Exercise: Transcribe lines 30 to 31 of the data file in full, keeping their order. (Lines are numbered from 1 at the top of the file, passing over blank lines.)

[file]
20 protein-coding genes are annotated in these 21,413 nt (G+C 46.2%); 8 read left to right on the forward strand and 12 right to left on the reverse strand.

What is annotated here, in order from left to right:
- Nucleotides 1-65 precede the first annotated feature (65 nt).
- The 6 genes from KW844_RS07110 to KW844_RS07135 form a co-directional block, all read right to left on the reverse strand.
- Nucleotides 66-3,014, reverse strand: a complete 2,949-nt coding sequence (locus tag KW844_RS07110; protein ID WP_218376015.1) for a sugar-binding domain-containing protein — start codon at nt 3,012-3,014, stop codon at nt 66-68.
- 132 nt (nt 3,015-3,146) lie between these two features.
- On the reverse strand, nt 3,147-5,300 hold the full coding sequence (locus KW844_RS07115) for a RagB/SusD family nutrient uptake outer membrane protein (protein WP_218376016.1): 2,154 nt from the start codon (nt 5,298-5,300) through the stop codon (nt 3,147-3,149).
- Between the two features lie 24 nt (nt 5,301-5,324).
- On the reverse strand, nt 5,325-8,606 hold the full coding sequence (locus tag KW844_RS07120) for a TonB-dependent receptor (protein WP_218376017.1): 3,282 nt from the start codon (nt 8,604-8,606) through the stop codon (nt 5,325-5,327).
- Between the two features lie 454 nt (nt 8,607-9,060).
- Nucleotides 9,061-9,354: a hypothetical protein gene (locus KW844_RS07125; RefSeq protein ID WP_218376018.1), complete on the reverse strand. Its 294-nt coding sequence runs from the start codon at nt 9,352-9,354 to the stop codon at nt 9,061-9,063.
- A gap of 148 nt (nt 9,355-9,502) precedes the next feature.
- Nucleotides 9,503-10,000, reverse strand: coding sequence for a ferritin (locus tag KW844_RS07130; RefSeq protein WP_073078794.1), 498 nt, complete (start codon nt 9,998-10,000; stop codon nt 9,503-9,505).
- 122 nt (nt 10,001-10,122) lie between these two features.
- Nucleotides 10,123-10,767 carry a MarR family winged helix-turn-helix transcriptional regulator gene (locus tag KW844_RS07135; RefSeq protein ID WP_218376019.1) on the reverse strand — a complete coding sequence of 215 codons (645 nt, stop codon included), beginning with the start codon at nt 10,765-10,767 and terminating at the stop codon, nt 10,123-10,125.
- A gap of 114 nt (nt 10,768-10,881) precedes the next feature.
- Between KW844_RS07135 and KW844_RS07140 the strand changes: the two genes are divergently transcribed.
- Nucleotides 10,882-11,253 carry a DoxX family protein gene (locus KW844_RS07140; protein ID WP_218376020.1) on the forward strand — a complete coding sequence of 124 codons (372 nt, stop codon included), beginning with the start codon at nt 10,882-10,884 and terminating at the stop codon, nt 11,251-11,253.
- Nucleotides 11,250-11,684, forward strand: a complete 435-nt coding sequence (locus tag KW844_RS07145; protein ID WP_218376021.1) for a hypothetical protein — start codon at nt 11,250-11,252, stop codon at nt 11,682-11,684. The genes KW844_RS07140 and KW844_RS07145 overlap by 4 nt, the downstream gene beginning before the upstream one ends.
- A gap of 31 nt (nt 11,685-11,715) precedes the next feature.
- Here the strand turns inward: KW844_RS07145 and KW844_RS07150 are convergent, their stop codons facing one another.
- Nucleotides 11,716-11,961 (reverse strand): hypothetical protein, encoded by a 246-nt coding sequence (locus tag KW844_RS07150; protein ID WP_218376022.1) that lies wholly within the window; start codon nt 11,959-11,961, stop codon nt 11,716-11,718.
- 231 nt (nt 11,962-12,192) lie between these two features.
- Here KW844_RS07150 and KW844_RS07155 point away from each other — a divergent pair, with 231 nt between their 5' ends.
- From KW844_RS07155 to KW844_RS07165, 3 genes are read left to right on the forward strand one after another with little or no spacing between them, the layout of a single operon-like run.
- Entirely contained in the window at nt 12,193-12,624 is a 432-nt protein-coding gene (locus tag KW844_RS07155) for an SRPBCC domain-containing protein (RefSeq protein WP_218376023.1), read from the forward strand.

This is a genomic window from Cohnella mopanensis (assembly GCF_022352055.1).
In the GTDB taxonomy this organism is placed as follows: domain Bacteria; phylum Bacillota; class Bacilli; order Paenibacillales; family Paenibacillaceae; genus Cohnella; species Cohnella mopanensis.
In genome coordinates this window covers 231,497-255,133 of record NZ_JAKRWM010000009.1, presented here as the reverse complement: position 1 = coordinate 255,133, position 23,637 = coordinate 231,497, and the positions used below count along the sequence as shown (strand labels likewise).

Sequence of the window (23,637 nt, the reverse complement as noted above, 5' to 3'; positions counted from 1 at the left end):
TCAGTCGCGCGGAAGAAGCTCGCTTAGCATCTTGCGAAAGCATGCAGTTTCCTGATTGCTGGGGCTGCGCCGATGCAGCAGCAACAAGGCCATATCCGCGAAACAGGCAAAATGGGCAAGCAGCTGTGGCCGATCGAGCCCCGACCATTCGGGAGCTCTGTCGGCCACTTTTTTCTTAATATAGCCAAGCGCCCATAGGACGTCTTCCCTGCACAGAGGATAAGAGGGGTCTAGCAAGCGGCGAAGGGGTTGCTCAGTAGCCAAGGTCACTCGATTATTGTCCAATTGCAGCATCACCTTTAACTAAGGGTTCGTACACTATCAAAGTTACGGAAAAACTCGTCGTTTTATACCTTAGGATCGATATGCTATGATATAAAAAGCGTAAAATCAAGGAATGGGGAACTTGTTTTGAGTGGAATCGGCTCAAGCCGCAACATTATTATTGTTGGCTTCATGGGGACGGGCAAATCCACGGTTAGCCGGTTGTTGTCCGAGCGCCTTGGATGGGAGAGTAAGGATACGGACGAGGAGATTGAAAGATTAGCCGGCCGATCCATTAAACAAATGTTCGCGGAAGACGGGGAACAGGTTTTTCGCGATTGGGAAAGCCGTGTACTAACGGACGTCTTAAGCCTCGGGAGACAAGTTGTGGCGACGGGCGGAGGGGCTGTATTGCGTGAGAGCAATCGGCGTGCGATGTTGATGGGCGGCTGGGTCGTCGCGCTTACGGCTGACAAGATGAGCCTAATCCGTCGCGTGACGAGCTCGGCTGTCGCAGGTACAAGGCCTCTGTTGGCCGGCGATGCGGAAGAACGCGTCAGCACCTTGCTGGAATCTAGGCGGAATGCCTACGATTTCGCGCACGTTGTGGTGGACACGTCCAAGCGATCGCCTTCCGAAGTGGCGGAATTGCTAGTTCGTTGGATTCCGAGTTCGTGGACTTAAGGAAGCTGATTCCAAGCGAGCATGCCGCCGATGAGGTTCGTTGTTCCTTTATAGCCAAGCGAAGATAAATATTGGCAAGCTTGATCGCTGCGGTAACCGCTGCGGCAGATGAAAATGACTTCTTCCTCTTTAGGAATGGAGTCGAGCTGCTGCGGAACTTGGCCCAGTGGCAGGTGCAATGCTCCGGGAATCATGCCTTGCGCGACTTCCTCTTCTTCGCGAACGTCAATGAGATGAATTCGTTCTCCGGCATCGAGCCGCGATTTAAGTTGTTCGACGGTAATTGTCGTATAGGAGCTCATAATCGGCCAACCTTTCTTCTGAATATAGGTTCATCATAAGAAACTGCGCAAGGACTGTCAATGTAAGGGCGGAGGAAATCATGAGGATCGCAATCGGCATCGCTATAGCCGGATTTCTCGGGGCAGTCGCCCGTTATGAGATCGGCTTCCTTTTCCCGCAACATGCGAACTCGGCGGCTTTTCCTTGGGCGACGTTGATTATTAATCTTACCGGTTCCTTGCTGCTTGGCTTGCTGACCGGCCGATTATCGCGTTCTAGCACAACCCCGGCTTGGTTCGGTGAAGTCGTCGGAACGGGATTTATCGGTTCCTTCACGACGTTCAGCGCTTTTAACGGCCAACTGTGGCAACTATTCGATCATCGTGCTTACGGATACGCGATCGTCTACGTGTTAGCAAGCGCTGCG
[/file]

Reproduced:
Sequence of the window (23,637 nt, the reverse complement as noted above, 5' to 3'; positions counted from 1 at the left end):
TCAGTCGCGCGGAAGAAGCTCGCTTAGCATCTTGCGAAAGCATGCAGTTTCCTGATTGCTGGGGCTGCGCCGATGCAGCAGCAACAAGGCCATATCCGCGAAACAGGCAAAATGGGCAAGCAGCTGTGGCCGATCGAGCCCCGACCATTCGGGAGCTCTGTCGGCCACTTTTTTCTTAATATAGCCAAGCGCCCATAGGACGTCTTCCCTGCACAGAGGATAAGAGGGGTCTAGCAAGCGGCGAAGGGGTTGCTCAGTAGCCAAGGTCACTCGATTATTGTCCAATTGCAGCATCACCTTTAACTAAGGGTTCGTACACTATCAAAGTTACGGAAAAACTCGTCGTTTTATACCTTAGGATCGATATGCTATGATATAAAAAGCGTAAAATCAAGGAATGGGGAACTTGTTTTGAGTGGAATCGGCTCAAGCCGCAACATTATTATTGTTGGCTTCATGGGGACGGGCAAATCCACGGTTAGCCGGTTGTTGTCCGAGCGCCTTGGATGGGAGAGTAAGGATACGGACGAGGAGATTGAAAGATTAGCCGGCCGATCCATTAAACAAATGTTCGCGGAAGACGGGGAACAGGTTTTTCGCGATTGGGAAAGCCGTGTACTAACGGACGTCTTAAGCCTCGGGAGACAAGTTGTGGCGACGGGCGGAGGGGCTGTATTGCGTGAGAGCAATCGGCGTGCGATGTTGATGGGCGGCTGGGTCGTCGCGCTTACGGCTGACAAGATGAGCCTAATCCGTCGCGTGACGAGCTCGGCTGTCGCAGGTACAAGGCCTCTGTTGGCCGGCGATGCGGAAGAACGCGTCAGCACCTTGCTGGAATCTAGGCGGAATGCCTACGATTTCGCGCACGTTGTGGTGGACACGTCCAAGCGATCGCCTTCCGAAGTGGCGGAATTGCTAGTTCGTTGGATTCCGAGTTCGTGGACTTAAGGAAGCTGATTCCAAGCGAGCATGCCGCCGATGAGGTTCGTTGTTCCTTTATAGCCAAGCGAAGATAAATATTGGCAAGCTTGATCGCTGCGGTAACCGCTGCGGCAGATGAAAATGACTTCTTCCTCTTTAGGAATGGAGTCGAGCTGCTGCGGAACTTGGCCCAGTGGCAGGTGCAATGCTCCGGGAATCATGCCTTGCGCGACTTCCTCTTCTTCGCGAACGTCAATGAGATGAATTCGTTCTCCGGCATCGAGCCGCGATTTAAGTTGTTCGACGGTAATTGTCGTATAGGAGCTCATAATCGGCCAACCTTTCTTCTGAATATAGGTTCATCATAAGAAACTGCGCAAGGACTGTCAATGTAAGGGCGGAGGAAATCATGAGGATCGCAATCGGCATCGCTATAGCCGGATTTCTCGGGGCAGTCGCCCGTTATGAGATCGGCTTCCTTTTCCCGCAACATGCGAACTCGGCGGCTTTTCCTTGGGCGACGTTGATTATTAATCTTACCGGTTCCTTGCTGCTTGGCTTGCTGACCGGCCGATTATCGCGTTCTAGCACAACCCCGGCTTGGTTCGGTGAAGTCGTCGGAACGGGATTTATCGGTTCCTTCACGACGTTCAGCGCTTTTAACGGCCAACTGTGGCAACTATTCGATCATCGTGCTTACGGATACGCGATCGTCTACGTGTTAGCAAGCGCTGCG